Published on October 24, 2018

Given that we have longer lifespans, how can we live healthy until we die?

Between 1900 and 2000 the average US lifespan has increased from 47 to 77 years. What if you wished for a long life, with the caveat that any disease state would be shortened and postponed until the end of life? So, if instead of living until 95, with the last 10 years in an institution, you live 86 years with one year of disease state?

Or what if you avoided the disease state entirely?

Prevention is key!

Data on 71 cancer drugs approved from 2001 to 2012 showed only an average 2.1-month extension of life. We are nearing the limit of medical interventions to extend the length of life. Perhaps we should shift our resources into improving the quality of life.

We know that women with vitamin D levels of 60 ng/ml (150 nmol/L) or greater had an 80% reduced risk of breast cancer compared to those with a vitamin D level of 20 ng/ml or less.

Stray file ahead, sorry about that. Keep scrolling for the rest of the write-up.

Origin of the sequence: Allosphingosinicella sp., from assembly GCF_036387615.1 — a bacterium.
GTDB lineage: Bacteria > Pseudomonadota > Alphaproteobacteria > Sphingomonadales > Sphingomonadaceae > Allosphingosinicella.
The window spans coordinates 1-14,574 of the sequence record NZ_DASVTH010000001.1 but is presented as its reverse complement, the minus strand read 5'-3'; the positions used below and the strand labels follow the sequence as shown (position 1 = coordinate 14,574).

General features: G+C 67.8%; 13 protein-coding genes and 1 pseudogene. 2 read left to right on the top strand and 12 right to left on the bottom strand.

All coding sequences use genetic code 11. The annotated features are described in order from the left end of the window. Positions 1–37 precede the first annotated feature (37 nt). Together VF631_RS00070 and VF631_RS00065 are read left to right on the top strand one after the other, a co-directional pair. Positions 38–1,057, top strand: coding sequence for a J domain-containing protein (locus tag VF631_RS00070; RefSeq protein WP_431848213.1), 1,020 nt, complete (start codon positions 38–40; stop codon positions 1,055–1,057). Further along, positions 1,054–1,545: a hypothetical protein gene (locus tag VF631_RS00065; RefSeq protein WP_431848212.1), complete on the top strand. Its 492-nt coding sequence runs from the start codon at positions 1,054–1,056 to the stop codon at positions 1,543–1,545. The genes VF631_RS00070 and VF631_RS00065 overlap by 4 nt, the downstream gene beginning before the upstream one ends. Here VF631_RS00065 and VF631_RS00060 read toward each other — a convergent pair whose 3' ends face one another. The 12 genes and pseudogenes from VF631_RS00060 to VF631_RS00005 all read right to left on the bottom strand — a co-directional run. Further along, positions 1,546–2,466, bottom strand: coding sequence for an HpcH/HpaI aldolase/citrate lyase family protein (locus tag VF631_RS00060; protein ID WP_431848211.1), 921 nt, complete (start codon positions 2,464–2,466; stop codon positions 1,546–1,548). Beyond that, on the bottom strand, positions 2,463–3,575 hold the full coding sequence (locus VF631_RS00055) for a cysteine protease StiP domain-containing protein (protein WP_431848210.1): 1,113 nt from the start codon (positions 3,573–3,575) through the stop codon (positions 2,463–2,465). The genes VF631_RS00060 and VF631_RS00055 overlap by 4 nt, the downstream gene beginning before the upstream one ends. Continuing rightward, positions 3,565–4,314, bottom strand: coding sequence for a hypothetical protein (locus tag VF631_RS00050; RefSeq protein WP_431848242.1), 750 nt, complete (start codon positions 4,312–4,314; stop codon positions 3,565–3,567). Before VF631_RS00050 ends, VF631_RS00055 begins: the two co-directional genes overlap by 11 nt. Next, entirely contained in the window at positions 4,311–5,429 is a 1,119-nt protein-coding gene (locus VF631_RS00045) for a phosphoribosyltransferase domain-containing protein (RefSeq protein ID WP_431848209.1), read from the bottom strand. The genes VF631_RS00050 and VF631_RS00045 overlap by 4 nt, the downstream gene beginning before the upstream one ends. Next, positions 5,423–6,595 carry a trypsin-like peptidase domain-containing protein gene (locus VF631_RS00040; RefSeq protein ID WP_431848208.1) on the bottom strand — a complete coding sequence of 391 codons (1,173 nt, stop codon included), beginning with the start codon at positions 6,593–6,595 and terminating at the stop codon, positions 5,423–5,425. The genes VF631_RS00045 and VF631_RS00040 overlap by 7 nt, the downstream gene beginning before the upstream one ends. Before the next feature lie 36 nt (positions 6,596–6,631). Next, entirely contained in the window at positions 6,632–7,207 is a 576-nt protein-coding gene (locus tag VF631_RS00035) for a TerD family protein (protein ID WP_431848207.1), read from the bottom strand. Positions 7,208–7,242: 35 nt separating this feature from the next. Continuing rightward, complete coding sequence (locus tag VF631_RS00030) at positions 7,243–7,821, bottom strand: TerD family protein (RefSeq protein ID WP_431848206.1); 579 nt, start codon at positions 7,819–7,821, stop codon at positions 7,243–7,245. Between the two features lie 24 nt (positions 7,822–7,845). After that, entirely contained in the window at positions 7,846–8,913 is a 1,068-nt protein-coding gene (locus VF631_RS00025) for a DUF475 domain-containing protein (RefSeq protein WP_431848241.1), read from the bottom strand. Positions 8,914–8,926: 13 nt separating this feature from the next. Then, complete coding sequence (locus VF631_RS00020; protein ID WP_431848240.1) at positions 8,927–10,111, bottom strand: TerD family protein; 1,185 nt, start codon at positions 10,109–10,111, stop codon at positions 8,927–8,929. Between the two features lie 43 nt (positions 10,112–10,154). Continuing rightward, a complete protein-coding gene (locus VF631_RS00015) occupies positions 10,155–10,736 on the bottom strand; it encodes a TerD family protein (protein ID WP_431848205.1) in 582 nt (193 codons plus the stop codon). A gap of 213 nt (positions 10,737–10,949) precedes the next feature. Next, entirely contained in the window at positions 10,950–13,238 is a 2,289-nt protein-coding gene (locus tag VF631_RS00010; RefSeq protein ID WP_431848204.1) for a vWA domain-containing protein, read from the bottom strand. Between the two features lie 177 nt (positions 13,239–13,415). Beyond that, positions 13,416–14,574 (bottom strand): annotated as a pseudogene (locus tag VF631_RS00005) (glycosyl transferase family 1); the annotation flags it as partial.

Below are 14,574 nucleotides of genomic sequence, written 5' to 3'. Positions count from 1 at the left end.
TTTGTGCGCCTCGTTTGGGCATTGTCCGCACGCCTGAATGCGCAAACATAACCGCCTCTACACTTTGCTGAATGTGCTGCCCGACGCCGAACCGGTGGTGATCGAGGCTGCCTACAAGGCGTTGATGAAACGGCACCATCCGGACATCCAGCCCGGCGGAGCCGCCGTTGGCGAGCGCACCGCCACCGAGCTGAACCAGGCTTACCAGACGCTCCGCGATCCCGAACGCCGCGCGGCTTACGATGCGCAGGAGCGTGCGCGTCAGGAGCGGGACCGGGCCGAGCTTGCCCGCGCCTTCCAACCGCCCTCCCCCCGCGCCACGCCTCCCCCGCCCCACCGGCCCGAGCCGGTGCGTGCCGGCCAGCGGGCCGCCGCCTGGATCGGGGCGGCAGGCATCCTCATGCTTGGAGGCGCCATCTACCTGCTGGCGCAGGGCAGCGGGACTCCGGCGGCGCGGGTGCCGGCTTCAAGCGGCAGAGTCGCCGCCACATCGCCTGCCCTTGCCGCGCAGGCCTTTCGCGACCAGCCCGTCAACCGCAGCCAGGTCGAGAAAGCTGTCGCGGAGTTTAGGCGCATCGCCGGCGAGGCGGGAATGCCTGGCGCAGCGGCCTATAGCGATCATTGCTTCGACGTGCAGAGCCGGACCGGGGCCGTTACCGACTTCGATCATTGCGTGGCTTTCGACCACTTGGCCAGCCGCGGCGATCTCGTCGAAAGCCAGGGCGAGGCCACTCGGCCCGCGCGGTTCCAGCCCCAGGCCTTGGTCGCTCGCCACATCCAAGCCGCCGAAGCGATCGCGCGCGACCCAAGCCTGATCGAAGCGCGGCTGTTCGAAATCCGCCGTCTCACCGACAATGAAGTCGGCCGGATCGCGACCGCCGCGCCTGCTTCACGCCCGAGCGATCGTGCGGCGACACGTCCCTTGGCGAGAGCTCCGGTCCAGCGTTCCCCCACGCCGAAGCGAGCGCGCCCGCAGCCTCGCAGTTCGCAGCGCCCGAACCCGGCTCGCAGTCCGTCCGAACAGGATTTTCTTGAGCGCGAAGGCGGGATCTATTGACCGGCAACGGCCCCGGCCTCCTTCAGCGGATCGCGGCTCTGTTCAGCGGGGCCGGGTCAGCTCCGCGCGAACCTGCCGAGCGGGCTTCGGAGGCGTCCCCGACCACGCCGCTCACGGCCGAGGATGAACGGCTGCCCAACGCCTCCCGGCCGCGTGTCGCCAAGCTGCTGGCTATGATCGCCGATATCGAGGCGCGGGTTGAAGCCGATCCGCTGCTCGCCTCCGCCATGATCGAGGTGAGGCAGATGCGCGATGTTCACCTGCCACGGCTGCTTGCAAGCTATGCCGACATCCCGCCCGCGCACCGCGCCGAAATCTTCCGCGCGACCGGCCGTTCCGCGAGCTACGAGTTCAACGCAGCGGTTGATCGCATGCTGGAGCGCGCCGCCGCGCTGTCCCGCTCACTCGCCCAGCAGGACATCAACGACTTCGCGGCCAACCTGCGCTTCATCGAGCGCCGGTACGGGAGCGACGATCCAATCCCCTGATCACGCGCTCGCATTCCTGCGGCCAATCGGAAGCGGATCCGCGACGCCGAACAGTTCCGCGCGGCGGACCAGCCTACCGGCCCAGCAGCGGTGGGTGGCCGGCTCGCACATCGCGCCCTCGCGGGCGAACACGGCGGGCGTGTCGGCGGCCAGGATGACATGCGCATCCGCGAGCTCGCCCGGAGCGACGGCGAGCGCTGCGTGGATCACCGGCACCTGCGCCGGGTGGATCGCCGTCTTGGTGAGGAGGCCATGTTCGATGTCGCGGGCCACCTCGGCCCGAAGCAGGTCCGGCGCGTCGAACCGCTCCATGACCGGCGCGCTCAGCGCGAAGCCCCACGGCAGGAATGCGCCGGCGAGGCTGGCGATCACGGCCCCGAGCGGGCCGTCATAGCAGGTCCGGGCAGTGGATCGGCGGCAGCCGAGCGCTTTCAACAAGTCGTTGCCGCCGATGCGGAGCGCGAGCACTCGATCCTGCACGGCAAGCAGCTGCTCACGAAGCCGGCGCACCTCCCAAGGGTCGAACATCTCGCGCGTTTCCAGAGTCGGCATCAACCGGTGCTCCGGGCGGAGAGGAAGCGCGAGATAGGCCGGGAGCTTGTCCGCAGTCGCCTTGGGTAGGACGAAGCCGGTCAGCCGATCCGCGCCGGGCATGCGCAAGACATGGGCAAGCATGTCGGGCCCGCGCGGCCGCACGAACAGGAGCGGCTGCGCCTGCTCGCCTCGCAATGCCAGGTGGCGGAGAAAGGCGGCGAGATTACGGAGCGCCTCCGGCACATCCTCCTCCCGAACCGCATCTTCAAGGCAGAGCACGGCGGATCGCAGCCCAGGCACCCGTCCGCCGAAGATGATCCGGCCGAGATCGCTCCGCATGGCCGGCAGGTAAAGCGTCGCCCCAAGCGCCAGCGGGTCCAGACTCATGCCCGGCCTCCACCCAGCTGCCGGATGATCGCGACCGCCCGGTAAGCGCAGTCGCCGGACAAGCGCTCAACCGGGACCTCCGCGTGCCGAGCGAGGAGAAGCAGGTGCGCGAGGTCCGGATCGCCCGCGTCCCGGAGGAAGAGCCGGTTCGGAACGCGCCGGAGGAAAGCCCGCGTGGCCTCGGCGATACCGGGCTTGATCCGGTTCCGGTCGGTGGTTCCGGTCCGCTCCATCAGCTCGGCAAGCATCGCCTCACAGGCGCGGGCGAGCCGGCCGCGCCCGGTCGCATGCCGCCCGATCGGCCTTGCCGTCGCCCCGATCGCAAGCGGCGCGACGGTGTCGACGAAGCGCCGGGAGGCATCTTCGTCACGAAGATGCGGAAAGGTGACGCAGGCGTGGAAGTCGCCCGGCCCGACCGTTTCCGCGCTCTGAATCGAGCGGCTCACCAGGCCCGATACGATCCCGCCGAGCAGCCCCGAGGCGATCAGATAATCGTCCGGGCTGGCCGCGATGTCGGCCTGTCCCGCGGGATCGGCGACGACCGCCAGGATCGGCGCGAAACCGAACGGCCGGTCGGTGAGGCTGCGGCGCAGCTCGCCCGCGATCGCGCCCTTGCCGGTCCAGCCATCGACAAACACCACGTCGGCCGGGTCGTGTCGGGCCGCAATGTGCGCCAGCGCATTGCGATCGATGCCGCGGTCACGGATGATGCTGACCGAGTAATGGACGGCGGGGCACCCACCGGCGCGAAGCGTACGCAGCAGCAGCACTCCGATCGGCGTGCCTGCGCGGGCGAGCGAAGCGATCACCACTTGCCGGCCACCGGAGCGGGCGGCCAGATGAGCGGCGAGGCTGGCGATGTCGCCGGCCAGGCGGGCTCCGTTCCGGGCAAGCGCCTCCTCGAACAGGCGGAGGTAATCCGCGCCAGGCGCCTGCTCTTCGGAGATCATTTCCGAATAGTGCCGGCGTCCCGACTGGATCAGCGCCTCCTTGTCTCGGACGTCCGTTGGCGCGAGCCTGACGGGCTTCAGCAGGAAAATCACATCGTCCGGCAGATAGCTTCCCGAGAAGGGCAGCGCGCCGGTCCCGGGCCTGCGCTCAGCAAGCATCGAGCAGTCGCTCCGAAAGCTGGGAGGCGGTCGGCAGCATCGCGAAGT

What if we used this information to prevent 80% of the breast cancer incidence in 2020? What would those numbers look like?

266,120 new cases of breast cancer in 2018 (according to breastcancer.org)


53,224 new cases of breast cancer.

We would have improved the quality of life of 212,896 people.

Changing the lives of over 200,000 people!

What is next?

To create a larger community project, similar to what we have done with the Protect our Children NOW! project at the Medical University of South Carolina, around vitamin D testing, repletion and reporting health outcomes. The mechanisms are in place, and we have ready communities. We just need the funding to be able to “grant” one or more of these communities a project.

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Dying Healthy: Public Health Priorities for Fixed Population Life Expectancies
George J. Annas et al.
Annals of Internal Medicine
October 2018
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